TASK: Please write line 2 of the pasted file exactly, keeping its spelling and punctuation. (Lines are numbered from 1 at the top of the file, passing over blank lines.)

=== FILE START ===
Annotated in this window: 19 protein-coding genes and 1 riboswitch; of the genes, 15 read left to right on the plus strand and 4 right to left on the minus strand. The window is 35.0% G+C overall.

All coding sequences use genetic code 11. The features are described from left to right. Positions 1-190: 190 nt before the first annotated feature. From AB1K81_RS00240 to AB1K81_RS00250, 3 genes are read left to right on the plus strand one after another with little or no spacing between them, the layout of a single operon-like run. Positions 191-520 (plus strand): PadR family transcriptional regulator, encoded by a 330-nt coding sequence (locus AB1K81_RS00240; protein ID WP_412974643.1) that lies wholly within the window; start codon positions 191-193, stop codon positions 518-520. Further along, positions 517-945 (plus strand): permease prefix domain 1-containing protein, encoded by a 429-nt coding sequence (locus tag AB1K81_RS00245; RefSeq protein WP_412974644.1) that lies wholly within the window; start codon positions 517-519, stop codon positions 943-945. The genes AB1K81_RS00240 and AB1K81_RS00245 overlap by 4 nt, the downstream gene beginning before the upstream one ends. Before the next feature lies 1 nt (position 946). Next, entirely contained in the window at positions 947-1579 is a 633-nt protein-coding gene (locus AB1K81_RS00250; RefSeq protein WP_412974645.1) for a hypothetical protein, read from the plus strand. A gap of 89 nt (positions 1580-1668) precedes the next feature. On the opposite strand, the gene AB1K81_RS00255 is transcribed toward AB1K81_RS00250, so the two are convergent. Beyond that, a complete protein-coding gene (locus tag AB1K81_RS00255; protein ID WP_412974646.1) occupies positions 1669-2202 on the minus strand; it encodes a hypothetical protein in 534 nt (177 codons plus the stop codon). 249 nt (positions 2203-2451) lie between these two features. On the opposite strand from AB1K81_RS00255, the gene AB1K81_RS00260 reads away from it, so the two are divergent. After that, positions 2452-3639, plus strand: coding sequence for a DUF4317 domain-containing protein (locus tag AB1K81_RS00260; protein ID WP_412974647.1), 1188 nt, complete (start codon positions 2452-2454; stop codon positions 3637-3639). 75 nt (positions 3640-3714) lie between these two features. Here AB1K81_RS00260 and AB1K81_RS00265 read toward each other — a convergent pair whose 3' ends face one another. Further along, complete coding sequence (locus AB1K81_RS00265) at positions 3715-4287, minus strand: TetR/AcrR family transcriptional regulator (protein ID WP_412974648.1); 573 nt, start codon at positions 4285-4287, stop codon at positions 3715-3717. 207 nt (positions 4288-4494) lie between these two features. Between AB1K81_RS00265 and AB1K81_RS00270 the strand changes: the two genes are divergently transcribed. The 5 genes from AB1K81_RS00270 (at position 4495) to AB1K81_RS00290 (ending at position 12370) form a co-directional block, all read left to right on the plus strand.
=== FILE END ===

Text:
All coding sequences use genetic code 11. The features are described from left to right. Positions 1-190: 190 nt before the first annotated feature. From AB1K81_RS00240 to AB1K81_RS00250, 3 genes are read left to right on the plus strand one after another with little or no spacing between them, the layout of a single operon-like run. Positions 191-520 (plus strand): PadR family transcriptional regulator, encoded by a 330-nt coding sequence (locus AB1K81_RS00240; protein ID WP_412974643.1) that lies wholly within the window; start codon positions 191-193, stop codon positions 518-520. Further along, positions 517-945 (plus strand): permease prefix domain 1-containing protein, encoded by a 429-nt coding sequence (locus tag AB1K81_RS00245; RefSeq protein WP_412974644.1) that lies wholly within the window; start codon positions 517-519, stop codon positions 943-945. The genes AB1K81_RS00240 and AB1K81_RS00245 overlap by 4 nt, the downstream gene beginning before the upstream one ends. Before the next feature lies 1 nt (position 946). Next, entirely contained in the window at positions 947-1579 is a 633-nt protein-coding gene (locus AB1K81_RS00250; RefSeq protein WP_412974645.1) for a hypothetical protein, read from the plus strand. A gap of 89 nt (positions 1580-1668) precedes the next feature. On the opposite strand, the gene AB1K81_RS00255 is transcribed toward AB1K81_RS00250, so the two are convergent. Beyond that, a complete protein-coding gene (locus tag AB1K81_RS00255; protein ID WP_412974646.1) occupies positions 1669-2202 on the minus strand; it encodes a hypothetical protein in 534 nt (177 codons plus the stop codon). 249 nt (positions 2203-2451) lie between these two features. On the opposite strand from AB1K81_RS00255, the gene AB1K81_RS00260 reads away from it, so the two are divergent. After that, positions 2452-3639, plus strand: coding sequence for a DUF4317 domain-containing protein (locus tag AB1K81_RS00260; protein ID WP_412974647.1), 1188 nt, complete (start codon positions 2452-2454; stop codon positions 3637-3639). 75 nt (positions 3640-3714) lie between these two features. Here AB1K81_RS00260 and AB1K81_RS00265 read toward each other — a convergent pair whose 3' ends face one another. Further along, complete coding sequence (locus AB1K81_RS00265) at positions 3715-4287, minus strand: TetR/AcrR family transcriptional regulator (protein ID WP_412974648.1); 573 nt, start codon at positions 4285-4287, stop codon at positions 3715-3717. 207 nt (positions 4288-4494) lie between these two features. Between AB1K81_RS00265 and AB1K81_RS00270 the strand changes: the two genes are divergently transcribed. The 5 genes from AB1K81_RS00270 (at position 4495) to AB1K81_RS00290 (ending at position 12370) form a co-directional block, all read left to right on the plus strand.